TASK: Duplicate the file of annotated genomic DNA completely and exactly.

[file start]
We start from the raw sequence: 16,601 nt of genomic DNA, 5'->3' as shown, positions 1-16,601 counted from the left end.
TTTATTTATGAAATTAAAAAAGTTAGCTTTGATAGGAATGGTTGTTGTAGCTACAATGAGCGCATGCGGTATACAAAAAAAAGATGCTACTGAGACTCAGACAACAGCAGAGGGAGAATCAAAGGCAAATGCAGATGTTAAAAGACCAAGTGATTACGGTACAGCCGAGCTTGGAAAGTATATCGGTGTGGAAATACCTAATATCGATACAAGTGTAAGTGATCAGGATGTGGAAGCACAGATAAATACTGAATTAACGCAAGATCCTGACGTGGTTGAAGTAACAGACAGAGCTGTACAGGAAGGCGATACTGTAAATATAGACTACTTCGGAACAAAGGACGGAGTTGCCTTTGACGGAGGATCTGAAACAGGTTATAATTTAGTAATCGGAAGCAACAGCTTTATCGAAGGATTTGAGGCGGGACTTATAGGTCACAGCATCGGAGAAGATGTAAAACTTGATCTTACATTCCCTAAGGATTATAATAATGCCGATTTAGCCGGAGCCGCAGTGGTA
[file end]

We start from the raw sequence: 16,601 nt of genomic DNA, 5'->3' as shown, positions 1-16,601 counted from the left end.
TTTATTTATGAAATTAAAAAAGTTAGCTTTGATAGGAATGGTTGTTGTAGCTACAATGAGCGCATGCGGTATACAAAAAAAAGATGCTACTGAGACTCAGACAACAGCAGAGGGAGAATCAAAGGCAAATGCAGATGTTAAAAGACCAAGTGATTACGGTACAGCCGAGCTTGGAAAGTATATCGGTGTGGAAATACCTAATATCGATACAAGTGTAAGTGATCAGGATGTGGAAGCACAGATAAATACTGAATTAACGCAAGATCCTGACGTGGTTGAAGTAACAGACAGAGCTGTACAGGAAGGCGATACTGTAAATATAGACTACTTCGGAACAAAGGACGGAGTTGCCTTTGACGGAGGATCTGAAACAGGTTATAATTTAGTAATCGGAAGCAACAGCTTTATCGAAGGATTTGAGGCGGGACTTATAGGTCACAGCATCGGAGAAGATGTAAAACTTGATCTTACATTCCCTAAGGATTATAATAATGCCGATTTAGCCGGAGCCGCAGTGGTA